2007 also marked the only time another player exceeded Welker in targets during his tenure with the Patriots. Even playing second fiddle to Moss, Welker amassed WR2 production. It should also be noted that the numbers seen above for Moss, represent his first year numbers with Brady as well. Record setting marks that make the need to build chemistry seem like a foiled argument. Yes, I am aware Moss is a future Hall of Fame receiver, but Tom Brady is a future Hall of Famer too. He shouldn’t have any problems molding Amendola into a suitable replacement for Welker. Brandon Lloyd didn’t fit into the Patriots offensive scheme. The same can be said for Chad Ochocino. This is different though. Amendola is a great fit for the Pats offense.
So as an Amendola supporter, what is my biggest fantasy concern? Red zone production. Interestingly enough, Welker never cracked double digits in touchdowns playing alongside Tom. His career high was nine back in 2011. In fact, he only averaged six TDs per season in his six-year stint with the Patriots. Surprising, considering he was targeted 154 times each year on average over that span.
Conversely, Rob Gronkowski has 38 touchdowns in the last three years. One TD more than Welker had in six years combined for the Pats. Consider the fact Stevan Ridley added 12 TDs of his own in 2012 and it’s hard to say Brady finds the slot effective in the red zone. Between the 20s, Welker has been gold. Inside the 20, he’s more like bronze.
It would be one thing if Welker’s lack of red zone production was a fluke – a la Calvin Johnson’s 5 TD-effort in 2012. But it seems that’s not the case. Welker’s consistent lack of TDs speaks more to the idea that his nine TD effort in 2011 might actually be the fluke. As we’ve seen Welker put up 6 TDs or less in 3 of the last 5 seasons. Even with that said, I think the juice is worth the squeeze.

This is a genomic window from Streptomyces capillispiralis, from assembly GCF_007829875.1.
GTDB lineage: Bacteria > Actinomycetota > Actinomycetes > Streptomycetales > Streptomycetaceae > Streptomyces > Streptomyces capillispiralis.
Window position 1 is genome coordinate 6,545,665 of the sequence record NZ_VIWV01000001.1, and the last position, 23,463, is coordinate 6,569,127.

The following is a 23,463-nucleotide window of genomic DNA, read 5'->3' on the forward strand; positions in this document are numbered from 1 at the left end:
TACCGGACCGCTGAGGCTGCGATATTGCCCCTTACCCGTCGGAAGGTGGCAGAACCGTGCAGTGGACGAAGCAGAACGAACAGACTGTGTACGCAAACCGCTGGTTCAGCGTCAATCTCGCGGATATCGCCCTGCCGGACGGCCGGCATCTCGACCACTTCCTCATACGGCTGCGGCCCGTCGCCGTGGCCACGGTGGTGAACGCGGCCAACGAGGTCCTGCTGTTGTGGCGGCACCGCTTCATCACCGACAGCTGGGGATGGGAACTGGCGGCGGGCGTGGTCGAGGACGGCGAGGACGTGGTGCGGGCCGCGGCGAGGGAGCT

Welker was a fantasy stud. And like Welker, Amendola is an above average route runner. He’s slippery off the line, great at creating separation and very savvy when it comes to finding holes in the defense. He’s also paired with a mastermind at quarterback, with a flair for proving doubters wrong. If people don’t think Danny Amendola can put up Wes Welker numbers, Tom Brady probably takes exception to that. In fact, it wouldn’t surprise me to see Amendola put up even better numbers as a result. I also love the situation Amendola is falling into. Gronkowski is questionable to even start the season. In fact, he’s potentially on the PUP list for the first six games of the year. And now that Aaron Hernandez has been released, the receiving reigns are there for the taking in New England. Which only adds more fuel to the Danny Amendola fire. Aside from carrying a similar set of skills to Welker, Amendola adds a threat of verticality Welker didn’t possess – only making him even more dangerous.
Let’s face the facts. Welker is gone. Gronkowski is hurt. Ridley seems to have a case of fumble-itis. Hernandez is locked up. The window of opportunity has never been bigger for Amendola. If he can stay healthy and find that Welker-like connection with Tom, he’ll be a Top 15 fantasy receiver. Amendola’s current ADP puts him #19 among wide receivers, which should leave him there for the taking in the late fourth or early fifth round. One would be hard-pressed to find better WR2 or WR3 value on the board at that time. PPR only creates more upside.
Danny is Welker 2.0 in the makings.
Talbot’s Early Projections:
94 catches, 1,166 yards, 9 TDs